Pressure ulcers, more commonly referred to as "bedsores" are primarily a concern for bedbound, hospitalized or immobile individuals, TRUE or FALSE?
The correct answer to this question is FALSE. While its certainly true that immobile persons are at higher risk for developing a bedsore, other, less likely candidates may also be at risk.
During a recent physician's appointment, my friend, Kate, was surprised to learn that her elderly aunt had developed a bedsore even though she is mobile and for the most part gets around independently. The sore, located, in the tailbone region, was classified as Stage II, not an insignificant matter. How did Aunt Pat, develop a bedsore? It turns out that a couple of key risk factors were present. Aunt Pat, is 90 years old, very thin, diabetic and lives a sedentary life style. Her skin is very thin, almost transparent looking. She is prone to sitting for long periods of time in her favorite arm chair while she reads or knits. Getting in and out of her chair is sometimes uncomfortable so she tends to "stay put". In addition to weak skin, stressed under the pressure of sitting for long periods, reduced blood flow to the area probably exacerbated the problem. Since she is also a diabetic, sores are slow to heal and frequently become infected. My friend recalls her aunt mentioning once or twice that her backside was sore but didn't take it seriously.
Kate's aunt complains of aches and pains so often that she just assumed it was nothing out of the ordinary. Fortunately, Aunt Pat's case was treatable with topical ointment and did ultimately heal well. As a result of this incident, Kate has become very diligent about checking Aunt Pat's skin regularly for signs of breakdown. A practice which is recommended for anyone charged with caring for an elderly loved one.
Pressure ulcers or "bedsores" can develop when a person stays in any one position for a long period of time. Sores most commonly develop over pointy, bony areas like the tailbone, heel or hip but can develop anywhere on the skin. The blood flow to the area slows down or stops, causing the skin tissue to die, resulting in the pressure ulcer. The ulcer starts on the inside and works its way out to the skin's surface. Pressure ulcers can start forming within several hours but may not be visible until 3 to 7 days later. Any changes in skin condition or color (redness) over bony areas can indicate the start of a pressure ulcer. Prompt reaction is essential! Simple pressure ulcers can quickly progress to life threatening open sores. At the first sign of skin breakdown, contact your health professional for guidance.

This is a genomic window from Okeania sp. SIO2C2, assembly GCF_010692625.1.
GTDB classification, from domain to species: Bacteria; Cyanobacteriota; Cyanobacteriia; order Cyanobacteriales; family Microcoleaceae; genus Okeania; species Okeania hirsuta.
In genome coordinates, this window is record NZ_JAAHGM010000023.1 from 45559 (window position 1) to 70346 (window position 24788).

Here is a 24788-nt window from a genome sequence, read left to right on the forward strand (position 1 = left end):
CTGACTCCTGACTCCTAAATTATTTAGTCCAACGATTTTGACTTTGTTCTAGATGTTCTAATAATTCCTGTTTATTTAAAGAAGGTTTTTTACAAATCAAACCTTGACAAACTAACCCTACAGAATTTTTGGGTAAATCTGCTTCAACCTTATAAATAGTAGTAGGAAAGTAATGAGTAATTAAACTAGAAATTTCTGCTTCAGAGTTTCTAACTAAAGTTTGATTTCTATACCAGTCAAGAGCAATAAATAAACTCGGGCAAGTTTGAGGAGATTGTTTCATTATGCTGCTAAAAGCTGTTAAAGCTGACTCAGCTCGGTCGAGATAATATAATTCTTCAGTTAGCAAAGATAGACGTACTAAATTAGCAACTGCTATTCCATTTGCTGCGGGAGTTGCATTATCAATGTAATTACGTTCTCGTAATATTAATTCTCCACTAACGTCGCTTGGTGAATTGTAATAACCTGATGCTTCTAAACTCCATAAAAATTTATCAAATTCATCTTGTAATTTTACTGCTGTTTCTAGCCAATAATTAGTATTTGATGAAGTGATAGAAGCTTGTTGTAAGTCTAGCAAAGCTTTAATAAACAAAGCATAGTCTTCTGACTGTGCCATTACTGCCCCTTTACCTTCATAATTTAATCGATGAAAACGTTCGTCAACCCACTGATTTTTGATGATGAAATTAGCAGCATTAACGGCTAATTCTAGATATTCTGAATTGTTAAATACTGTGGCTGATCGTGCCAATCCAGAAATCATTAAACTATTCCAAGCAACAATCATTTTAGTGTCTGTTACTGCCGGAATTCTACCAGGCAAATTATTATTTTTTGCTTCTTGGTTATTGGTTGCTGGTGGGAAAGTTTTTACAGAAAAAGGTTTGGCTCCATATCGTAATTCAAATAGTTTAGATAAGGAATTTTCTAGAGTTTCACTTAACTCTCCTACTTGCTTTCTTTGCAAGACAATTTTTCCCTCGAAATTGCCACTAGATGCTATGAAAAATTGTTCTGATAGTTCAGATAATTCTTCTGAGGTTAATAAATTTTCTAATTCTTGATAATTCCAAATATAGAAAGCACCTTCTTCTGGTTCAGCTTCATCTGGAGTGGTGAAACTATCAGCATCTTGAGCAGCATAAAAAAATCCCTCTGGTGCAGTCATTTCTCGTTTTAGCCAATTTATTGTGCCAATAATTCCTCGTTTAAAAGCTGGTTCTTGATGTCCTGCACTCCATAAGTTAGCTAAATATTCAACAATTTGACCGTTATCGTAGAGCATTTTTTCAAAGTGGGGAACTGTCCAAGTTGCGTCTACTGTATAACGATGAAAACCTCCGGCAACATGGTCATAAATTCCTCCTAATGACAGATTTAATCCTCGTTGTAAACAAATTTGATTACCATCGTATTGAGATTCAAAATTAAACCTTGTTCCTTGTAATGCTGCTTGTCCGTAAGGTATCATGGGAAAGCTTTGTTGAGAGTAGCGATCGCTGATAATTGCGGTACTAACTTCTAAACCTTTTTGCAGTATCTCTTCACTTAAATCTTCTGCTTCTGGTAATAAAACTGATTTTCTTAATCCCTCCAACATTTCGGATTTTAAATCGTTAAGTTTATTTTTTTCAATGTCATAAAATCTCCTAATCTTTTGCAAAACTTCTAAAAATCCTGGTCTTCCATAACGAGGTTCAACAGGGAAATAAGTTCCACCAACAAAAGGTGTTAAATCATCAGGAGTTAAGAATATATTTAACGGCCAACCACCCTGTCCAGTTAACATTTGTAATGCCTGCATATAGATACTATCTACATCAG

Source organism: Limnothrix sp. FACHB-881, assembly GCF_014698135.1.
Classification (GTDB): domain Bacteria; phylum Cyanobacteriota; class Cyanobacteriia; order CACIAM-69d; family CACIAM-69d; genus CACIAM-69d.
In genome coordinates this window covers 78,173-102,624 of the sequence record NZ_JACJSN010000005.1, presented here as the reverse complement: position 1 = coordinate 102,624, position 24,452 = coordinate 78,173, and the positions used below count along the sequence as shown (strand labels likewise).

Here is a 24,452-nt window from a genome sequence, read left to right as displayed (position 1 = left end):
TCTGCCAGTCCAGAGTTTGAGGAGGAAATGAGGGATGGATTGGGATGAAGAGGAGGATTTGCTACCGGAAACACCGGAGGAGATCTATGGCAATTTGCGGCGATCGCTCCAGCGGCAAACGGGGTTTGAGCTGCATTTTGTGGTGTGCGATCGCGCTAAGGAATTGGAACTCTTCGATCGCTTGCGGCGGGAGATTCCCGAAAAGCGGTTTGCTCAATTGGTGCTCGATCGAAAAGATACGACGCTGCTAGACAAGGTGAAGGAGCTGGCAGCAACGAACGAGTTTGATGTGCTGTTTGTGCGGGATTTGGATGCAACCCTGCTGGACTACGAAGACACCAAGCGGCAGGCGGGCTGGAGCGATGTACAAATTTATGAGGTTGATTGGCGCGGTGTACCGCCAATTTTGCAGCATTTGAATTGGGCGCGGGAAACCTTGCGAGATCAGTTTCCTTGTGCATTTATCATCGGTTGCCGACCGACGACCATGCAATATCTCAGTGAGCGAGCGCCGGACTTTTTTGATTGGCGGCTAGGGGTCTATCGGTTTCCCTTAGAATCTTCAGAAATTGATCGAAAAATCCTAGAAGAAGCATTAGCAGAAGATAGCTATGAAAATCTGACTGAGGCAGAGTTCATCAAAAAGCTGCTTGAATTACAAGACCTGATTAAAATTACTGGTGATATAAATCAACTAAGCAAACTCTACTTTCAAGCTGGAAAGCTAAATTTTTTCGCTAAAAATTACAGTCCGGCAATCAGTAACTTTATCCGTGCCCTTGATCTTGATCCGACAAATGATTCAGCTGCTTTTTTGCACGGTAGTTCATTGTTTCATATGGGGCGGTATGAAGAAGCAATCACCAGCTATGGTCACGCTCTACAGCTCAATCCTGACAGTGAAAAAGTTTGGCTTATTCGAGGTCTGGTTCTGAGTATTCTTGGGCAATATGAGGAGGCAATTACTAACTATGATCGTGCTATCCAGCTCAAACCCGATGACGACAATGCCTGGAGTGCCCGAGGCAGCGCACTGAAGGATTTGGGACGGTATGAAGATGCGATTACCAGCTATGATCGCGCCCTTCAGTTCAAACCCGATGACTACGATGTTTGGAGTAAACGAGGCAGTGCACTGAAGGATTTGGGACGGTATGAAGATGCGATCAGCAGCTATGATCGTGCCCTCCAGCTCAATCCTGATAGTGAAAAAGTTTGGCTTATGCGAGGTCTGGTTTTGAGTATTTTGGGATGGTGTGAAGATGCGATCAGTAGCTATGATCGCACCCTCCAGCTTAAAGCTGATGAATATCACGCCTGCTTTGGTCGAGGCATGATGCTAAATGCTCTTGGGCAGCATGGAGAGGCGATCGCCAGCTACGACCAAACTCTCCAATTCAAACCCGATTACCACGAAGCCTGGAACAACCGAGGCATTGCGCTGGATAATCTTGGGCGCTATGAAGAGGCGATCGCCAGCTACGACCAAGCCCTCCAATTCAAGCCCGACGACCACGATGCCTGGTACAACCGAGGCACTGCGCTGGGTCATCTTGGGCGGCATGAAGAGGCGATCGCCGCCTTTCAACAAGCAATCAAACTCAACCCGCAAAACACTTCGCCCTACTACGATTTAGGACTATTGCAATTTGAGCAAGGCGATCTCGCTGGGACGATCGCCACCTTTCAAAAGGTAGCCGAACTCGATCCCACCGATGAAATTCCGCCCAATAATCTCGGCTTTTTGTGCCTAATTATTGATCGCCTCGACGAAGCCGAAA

Seniors who are mobile should get up from bed or chair every couple of hours to increase blood flow.
Bedbound individuals must change their position every 2 hours. Keep ankles and knees from touching each other using a pillow or air cushion. Use a heel cushion to protect this pressure point. Never drag or pull the body to change positions. Consider purchasing a specialty mattress or overlay designed to stimulate circulation and reduce pressure.
If the primary caregiver is not able to handle the repositioning either physically or due to scheduling issues, consider hiring an In-Home Care Provider to assist with this duty. Certified Nursing Assistants are trained in proper positioning technique along with other essential personal care tasks.
For those who spend large periods of time in a chair or wheelchair, weight should be shifted every 15 minutes to reduce risk of pressure ulcers. Consider purchasing a specially designed seat cushion to minimize pressure on sensitive areas.
Do your best to ensure that your loved one maintains a balanced diet. Diets rich in protein, vitamins A,C, E, Zinc and Iron all promote wound healing. Small, frequent meals are generally recommended. Adequate fluid intake (primarily water) is also essential. Offer small quantities of liquids throughout the day. Seek the advice of a qualified dietician for special dietary concerns or needs.
Individuals with bladder or bowel control problems are at increased risk for pressure ulcers. Contact with urine or bacteria from stool can weaken the skin tissue or cause skin infections. Make sure skin is kept clean and dry. Use mild or hypo-allergenic cleaning products. Check with your physician about the possibility of using skin barriers and ointments to help keep moisture away from the skin. Use absorbent pads or adult diapers to assist in keeping skin as dry as possible. Always remove these products immediately when soiled and cleanse the area thoroughly.
Inspect the skin on a daily basis for signs of redness or breakage. Feet are often overlooked. Do not forget to remove coverings and check feet, especially heels for signs of pressure sores. Look for redness, warmth, swelling, sores, or complaints of tenderness. Report concerns promptly to a medical professional.
Bedsores can lead to serious infections and even death. They should be taken seriously and treated by a medical professional. Caregivers should be vigilant about bedsore prevention. However, it is important to recognize that not all cases of pressure ulcers are preventable. Sometimes sores develop despite the best efforts of a conscientious caregiver.
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